Mayo manager Noel Connelly has hailed the energy and workrate his players displayed on their way to a 2-13 to 0-11 All-Ireland quarter-final win over Donegal at Croke Park.
Goals on either side of half-time from Aidan O’Shea and Lee Keegan swung a western seaboard battle in favour of the Connacht men, who go on to face Dublin in the semi-final.
“It was a good performance, energetic, I thought the whole team worked really, really hard, and maybe Donegal, to be fair to them, with a week to recover from last weekend, it probably didn’t help,” said Connelly.
“I thought we were fresher throughout the field and we finished strong.”
But the Mayo boss feels his team will have to be much more clinical if they are to get the better of a free-scoring Dublin side later this month.
“We wouldn’t be happy with the amount of chances we missed in the second half. We could have probably killed the game off earlier than we did, but overall I thought the performance was good from the lads.
“I think we hit seven balls into the goalkeeper’s hands in the second half, and against Dublin, that won’t be good enough, we know that.
“But it’s good to win a game and come out with a lot of things to work on, and that’s one of them for sure.”
Mayo displayed patience in a strategy aimed at breaking down Donegal’s packed defence, and Connelly admitted that harsh lessons learned against Ulster teams during the National League had helped them get it right.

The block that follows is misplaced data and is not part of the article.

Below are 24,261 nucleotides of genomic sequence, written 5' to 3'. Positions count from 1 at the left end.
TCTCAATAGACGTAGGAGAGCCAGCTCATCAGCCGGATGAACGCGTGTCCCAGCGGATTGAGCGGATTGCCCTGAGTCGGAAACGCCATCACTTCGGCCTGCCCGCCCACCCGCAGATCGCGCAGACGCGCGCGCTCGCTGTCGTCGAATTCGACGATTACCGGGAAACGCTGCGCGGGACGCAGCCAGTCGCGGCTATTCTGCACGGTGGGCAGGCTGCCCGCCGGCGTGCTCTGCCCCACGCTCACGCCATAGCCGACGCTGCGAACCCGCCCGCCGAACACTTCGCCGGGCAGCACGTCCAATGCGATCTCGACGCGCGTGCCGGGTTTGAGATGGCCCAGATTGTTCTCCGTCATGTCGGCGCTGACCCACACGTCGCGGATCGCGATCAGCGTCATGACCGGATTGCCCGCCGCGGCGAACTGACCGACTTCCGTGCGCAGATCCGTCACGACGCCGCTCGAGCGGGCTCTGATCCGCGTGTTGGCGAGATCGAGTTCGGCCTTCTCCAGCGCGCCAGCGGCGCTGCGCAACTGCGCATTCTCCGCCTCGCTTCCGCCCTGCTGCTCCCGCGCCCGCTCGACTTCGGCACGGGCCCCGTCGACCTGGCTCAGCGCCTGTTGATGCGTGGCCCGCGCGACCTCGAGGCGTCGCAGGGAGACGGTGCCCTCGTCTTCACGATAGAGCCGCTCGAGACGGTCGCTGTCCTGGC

“We learned a few lessons in the league that, against that kind of a system, you need to be patient on the ball, switch the direction when it needs to be switched, and be patient with coming through, and wait for the openings when they come, and be clinical when they do appear.”
Meanwhile, Donegal manager Rory Gallagher pointed to Mayo’s second goal, just three minutes into the second half, as the killer score.
“It’s very disappointing. We came down and we thought it was going to be nip and tuck, and that’s probably how it was panning out coming up to half-time,” he said.
“Obviously the two goals were big game-changers, probably more so the second one. It was probably a small bit fortunate, but it left us with too much to do, and to be honest, Mayo ran out fairly comfortable.
“I felt Mayo were marginally the better team in the first half, but when the second goal went in, it would appear it was a bridge too far for us.
“We needed a goal to kick us into life, but their second goal was a massive game-changer.”
Donegal had just a week to recover from their Qualifier win over Galway, having been forced into the Qualifiers following an Ulster final defeat to Monaghan.
“It would have been ideal to go the front door, it would have given us the breathing space to get the bodies right.
“But we didn’t put the chances away against Monaghan, and that door was closed for us.”